#0556: Ultron




Countdown to Avengers: Age of Ultron: IT’S HEEEEEEEERRRREEE!!!!!!!

Hey guys! Hey guys! Hey guys! Do you know what got released today? AVENGERS: AGE OF ULTRON!!!!!!!! *ahem* Okay. I think I got it out of my system. Sorry. I’m just a teeny bit excited.

So, yes, Age of Ultron is out today. By the time you read this, I’ll have already been to see it once at a Thursday showing, and I’ll be prepping to see it again later today. Because I’m insane. Anyway, I’ll be wrapping up my countdown to the movie with one last look at my Ultron collection. This time, it’s a return to the Marvel Legends style. That didn’t go so great last time, but I think Hasbro can turn it around. Let’s look!


UltronMLH2Ultron was released as part of Series 2 of the Iron Man 3 Marvel Legends line. He was the only of the three figures in this series to be comic-based (because, no, Ultron wasn’t in Iron Man 3. I would have noticed), and the only figure in the entire line not to be specifically Iron Man-based. The figure stands just over 6 inches tall and he has 34 points of articulation. Sculpturally, this Ultron marks the first time the character hasn’t gotten his own unique body sculpt (not counting the Minimate, of course). He’s constructed using the body of Titanium Man from the Iron Man: Armored Avenger line, along with a new head and shoulder-pads. Titanium Man’s body is a decent enough starting point. It’s well enough articulated, and it certainly has plenty of clean, sculpted detail work. It isn’t really a match for any of Ultron’s designs, but given the fluidity of his body design, that isn’t an inherently bad thing. The shoulder armor is fairly straight-forward. They’re decently sculpted, and the fit the aesthetics of the rest of the body well-enough. In a startling change from the first few Ultrons I looked at, the head is definitely this figure’s strongest point. It’s not quite the expert piece we saw on the Marvel Select figure, but it’s still a pretty great translation of the classic Ultron design to three dimensions. The details are all pretty clean, and symmetrical (important for a robot) and there’s definitely a machined quality to it. And I can’t stress enough how nice it is to see that they’ve gotten the antennae correct. That’s a key detail. It’s also worth noting that the head fits with the rest of the body very nicely, stylistically, which is always a good thing. Ultron is actually pretty simple on the paint front. Mostly, he’s just molded in silver, with a little bit of red paint for the eyes, mouth, and… uhh… shoulder-pad circles as well as a little bit of blue shading on the silver,. The silver is fine, though maybe a little too light (in contrast to the MU figure being too dark) and it has the common “swirly plastic” look that metallic colors can sometimes get. The blue accents look really nice, but they are just a bit inconsistent. It isn’t super noticeable, but it can be the slightest bit jarring. The red paint is cleanly applied, and it’s nice and solid. Some sort of variance or energy pattern would have been cool, but it certainly doesn’t look bad. Ultron included no accessories of his own, although he did include a piece of Iron Monger.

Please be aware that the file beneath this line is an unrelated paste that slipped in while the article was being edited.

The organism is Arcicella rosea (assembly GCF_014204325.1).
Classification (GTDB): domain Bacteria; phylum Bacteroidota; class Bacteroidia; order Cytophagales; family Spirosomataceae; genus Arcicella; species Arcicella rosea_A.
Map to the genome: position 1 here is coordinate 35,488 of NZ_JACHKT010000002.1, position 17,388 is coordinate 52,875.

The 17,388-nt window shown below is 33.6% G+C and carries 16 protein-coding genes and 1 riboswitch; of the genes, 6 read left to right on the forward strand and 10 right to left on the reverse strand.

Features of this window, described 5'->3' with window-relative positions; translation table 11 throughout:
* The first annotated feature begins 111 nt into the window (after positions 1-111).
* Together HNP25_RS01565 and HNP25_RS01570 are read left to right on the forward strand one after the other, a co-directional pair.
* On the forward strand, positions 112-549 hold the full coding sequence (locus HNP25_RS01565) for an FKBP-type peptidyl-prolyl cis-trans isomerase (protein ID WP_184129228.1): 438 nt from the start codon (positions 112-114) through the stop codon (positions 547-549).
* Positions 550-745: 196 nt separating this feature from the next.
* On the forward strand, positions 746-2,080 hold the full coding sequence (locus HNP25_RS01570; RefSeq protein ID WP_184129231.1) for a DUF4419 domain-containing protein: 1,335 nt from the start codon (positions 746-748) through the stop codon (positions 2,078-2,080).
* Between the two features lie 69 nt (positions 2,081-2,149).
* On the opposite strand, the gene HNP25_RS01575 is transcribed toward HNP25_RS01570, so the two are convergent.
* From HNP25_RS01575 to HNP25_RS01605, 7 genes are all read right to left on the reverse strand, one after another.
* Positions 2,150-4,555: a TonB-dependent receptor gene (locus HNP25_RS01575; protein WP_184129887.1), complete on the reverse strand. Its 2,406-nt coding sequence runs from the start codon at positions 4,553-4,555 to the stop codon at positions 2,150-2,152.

After taking a bit of a break from Marvel Legends, I was finally pulled back in by last week’s Neo-Classic Iron Man. This figure was announced not long after I got that one, and I was definitely excited to get it. I’ve been waiting for a more proper Ultron ever since the disappointment that was the ToyBiz version. Ultimately, this figure had its thunder stolen a little bit by the MS Ultron, who provided a more faithful classic Ultron, but that actually doesn’t ruin this guy for me. He’s a fun update on the character that still manages to stay true to the spirit. Plus, he’s just a heck of a lot of fun!


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